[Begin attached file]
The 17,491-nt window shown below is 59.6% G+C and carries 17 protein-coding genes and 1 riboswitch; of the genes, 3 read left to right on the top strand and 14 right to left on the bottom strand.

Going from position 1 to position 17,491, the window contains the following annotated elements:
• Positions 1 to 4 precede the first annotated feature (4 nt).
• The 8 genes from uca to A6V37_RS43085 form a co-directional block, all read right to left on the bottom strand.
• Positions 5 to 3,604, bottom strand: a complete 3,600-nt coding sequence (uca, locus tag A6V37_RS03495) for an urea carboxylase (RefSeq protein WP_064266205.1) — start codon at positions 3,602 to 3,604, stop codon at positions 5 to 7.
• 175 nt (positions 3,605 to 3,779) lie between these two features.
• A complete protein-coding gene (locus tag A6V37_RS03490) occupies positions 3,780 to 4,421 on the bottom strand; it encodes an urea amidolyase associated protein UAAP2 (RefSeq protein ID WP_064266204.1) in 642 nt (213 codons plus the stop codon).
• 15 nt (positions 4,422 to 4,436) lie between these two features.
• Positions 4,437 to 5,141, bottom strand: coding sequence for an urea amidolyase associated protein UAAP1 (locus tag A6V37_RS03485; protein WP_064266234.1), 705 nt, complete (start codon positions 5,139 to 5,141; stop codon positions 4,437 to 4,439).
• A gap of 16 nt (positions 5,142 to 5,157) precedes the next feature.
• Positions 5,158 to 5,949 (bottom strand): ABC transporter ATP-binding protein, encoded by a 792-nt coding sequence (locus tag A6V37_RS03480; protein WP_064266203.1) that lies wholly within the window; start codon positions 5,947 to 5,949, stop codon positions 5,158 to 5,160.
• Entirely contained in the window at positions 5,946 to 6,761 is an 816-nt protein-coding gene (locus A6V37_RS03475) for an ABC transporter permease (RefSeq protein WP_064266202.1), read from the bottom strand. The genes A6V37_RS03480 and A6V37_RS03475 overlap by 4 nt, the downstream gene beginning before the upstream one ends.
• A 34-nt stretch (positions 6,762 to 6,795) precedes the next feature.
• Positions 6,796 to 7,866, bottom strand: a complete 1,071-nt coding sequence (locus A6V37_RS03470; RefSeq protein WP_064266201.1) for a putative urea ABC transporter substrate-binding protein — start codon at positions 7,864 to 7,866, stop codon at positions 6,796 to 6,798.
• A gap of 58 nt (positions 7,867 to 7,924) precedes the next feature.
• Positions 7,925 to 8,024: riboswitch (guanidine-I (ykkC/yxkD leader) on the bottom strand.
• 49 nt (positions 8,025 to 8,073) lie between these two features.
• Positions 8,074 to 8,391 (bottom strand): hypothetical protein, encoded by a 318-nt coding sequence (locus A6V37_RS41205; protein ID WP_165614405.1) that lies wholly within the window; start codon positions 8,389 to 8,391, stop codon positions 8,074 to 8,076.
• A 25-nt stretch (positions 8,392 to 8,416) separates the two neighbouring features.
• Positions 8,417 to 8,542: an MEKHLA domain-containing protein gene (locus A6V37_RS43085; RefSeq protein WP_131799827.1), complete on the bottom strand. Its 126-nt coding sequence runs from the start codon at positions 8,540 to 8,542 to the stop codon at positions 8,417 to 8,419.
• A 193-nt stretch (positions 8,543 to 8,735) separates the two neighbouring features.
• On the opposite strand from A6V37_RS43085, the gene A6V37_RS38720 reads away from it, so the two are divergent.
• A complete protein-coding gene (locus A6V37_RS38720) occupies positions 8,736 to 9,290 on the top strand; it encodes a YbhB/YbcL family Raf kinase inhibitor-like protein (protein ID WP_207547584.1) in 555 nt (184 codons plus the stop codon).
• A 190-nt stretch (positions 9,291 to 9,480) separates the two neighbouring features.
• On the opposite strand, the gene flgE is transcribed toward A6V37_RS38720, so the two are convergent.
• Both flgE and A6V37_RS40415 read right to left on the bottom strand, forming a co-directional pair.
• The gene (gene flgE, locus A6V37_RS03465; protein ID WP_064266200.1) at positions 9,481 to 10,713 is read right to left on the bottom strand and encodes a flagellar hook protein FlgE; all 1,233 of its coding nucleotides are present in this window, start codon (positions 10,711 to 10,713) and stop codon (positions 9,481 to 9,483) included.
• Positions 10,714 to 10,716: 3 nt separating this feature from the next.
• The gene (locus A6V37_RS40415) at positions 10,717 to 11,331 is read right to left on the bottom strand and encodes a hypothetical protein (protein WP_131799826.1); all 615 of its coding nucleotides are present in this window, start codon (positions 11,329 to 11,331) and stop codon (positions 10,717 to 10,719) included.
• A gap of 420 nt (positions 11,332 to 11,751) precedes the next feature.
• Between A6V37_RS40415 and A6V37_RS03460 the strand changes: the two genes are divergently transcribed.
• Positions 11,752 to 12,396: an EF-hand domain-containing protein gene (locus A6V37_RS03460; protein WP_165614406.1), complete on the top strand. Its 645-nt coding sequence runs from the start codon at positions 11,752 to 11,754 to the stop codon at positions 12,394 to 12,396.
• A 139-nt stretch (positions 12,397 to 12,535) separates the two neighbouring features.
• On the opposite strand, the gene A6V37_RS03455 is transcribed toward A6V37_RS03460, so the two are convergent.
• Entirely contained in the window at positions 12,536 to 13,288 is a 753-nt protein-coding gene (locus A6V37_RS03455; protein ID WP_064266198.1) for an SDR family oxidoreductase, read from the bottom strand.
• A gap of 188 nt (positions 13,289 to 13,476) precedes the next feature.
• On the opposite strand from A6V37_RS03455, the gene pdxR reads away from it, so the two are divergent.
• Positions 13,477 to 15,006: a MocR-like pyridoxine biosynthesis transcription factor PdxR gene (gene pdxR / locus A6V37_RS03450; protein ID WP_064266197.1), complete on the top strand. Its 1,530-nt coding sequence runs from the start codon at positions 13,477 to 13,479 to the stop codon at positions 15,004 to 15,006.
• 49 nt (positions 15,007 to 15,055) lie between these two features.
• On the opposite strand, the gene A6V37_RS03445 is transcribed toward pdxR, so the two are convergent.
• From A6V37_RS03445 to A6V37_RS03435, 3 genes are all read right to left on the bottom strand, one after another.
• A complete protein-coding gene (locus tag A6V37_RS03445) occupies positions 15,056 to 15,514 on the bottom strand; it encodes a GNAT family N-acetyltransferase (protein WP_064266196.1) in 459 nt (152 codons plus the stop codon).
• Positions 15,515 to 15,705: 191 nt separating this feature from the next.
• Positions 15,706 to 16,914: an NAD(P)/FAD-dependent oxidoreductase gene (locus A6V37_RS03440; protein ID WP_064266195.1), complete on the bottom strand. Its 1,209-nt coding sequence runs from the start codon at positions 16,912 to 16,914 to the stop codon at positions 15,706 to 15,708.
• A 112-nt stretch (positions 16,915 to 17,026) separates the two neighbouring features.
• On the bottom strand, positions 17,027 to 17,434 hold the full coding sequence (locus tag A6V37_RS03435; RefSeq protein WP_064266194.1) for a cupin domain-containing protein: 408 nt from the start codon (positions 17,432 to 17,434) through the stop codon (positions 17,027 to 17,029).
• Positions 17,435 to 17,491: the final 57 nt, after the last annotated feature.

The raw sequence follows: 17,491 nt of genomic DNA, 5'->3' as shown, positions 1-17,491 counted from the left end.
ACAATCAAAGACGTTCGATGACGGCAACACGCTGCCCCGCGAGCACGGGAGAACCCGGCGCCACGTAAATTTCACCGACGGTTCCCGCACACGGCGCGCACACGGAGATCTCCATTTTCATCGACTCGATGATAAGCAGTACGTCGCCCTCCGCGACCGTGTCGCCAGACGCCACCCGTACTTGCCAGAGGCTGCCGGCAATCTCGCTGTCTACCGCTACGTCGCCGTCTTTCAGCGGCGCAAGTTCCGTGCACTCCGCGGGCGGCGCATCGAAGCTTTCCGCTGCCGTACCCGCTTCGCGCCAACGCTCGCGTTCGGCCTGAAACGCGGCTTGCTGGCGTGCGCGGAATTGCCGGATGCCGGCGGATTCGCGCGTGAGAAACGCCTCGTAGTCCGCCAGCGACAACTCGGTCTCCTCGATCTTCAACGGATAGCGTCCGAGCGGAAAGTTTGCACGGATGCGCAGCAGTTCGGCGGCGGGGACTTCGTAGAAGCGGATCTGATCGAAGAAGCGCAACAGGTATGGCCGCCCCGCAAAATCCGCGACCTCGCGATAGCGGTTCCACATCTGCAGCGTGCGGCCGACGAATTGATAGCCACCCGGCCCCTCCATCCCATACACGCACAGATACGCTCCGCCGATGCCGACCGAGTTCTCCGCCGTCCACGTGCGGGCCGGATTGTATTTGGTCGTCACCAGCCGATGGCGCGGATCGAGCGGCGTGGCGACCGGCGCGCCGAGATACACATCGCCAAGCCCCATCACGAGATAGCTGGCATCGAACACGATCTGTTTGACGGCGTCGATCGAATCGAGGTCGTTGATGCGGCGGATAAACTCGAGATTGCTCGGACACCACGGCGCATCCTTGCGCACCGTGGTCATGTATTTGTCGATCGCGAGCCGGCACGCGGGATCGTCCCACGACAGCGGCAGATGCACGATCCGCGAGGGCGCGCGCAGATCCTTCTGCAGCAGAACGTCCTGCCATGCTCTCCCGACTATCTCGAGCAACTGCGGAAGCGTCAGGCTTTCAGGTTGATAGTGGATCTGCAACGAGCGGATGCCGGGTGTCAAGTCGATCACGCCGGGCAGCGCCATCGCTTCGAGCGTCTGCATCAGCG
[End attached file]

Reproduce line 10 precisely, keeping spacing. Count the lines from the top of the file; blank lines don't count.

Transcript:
• A gap of 16 nt (positions 5,142 to 5,157) precedes the next feature.